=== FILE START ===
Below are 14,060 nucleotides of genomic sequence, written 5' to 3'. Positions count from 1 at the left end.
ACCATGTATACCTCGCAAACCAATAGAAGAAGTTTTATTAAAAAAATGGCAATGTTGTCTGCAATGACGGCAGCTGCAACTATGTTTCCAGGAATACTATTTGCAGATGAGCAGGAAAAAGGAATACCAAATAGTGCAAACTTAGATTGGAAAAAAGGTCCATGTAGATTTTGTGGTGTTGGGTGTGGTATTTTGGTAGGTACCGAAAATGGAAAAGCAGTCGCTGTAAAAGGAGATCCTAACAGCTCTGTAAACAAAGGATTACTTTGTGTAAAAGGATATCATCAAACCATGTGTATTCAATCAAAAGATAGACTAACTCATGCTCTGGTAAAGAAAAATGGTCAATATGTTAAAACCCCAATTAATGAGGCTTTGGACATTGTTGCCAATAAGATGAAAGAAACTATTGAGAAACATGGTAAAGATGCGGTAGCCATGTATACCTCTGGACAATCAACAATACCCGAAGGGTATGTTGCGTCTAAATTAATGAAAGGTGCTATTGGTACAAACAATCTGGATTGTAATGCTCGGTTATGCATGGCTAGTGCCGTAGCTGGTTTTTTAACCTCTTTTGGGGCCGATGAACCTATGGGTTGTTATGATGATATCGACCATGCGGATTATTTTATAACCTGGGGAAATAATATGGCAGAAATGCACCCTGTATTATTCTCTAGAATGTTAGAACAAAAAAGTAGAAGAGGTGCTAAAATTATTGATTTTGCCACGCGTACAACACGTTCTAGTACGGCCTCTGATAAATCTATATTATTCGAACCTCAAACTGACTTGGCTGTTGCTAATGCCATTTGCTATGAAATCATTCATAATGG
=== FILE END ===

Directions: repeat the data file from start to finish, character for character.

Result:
Below are 14,060 nucleotides of genomic sequence, written 5' to 3'. Positions count from 1 at the left end.
ACCATGTATACCTCGCAAACCAATAGAAGAAGTTTTATTAAAAAAATGGCAATGTTGTCTGCAATGACGGCAGCTGCAACTATGTTTCCAGGAATACTATTTGCAGATGAGCAGGAAAAAGGAATACCAAATAGTGCAAACTTAGATTGGAAAAAAGGTCCATGTAGATTTTGTGGTGTTGGGTGTGGTATTTTGGTAGGTACCGAAAATGGAAAAGCAGTCGCTGTAAAAGGAGATCCTAACAGCTCTGTAAACAAAGGATTACTTTGTGTAAAAGGATATCATCAAACCATGTGTATTCAATCAAAAGATAGACTAACTCATGCTCTGGTAAAGAAAAATGGTCAATATGTTAAAACCCCAATTAATGAGGCTTTGGACATTGTTGCCAATAAGATGAAAGAAACTATTGAGAAACATGGTAAAGATGCGGTAGCCATGTATACCTCTGGACAATCAACAATACCCGAAGGGTATGTTGCGTCTAAATTAATGAAAGGTGCTATTGGTACAAACAATCTGGATTGTAATGCTCGGTTATGCATGGCTAGTGCCGTAGCTGGTTTTTTAACCTCTTTTGGGGCCGATGAACCTATGGGTTGTTATGATGATATCGACCATGCGGATTATTTTATAACCTGGGGAAATAATATGGCAGAAATGCACCCTGTATTATTCTCTAGAATGTTAGAACAAAAAAGTAGAAGAGGTGCTAAAATTATTGATTTTGCCACGCGTACAACACGTTCTAGTACGGCCTCTGATAAATCTATATTATTCGAACCTCAAACTGACTTGGCTGTTGCTAATGCCATTTGCTATGAAATCATTCATAATGG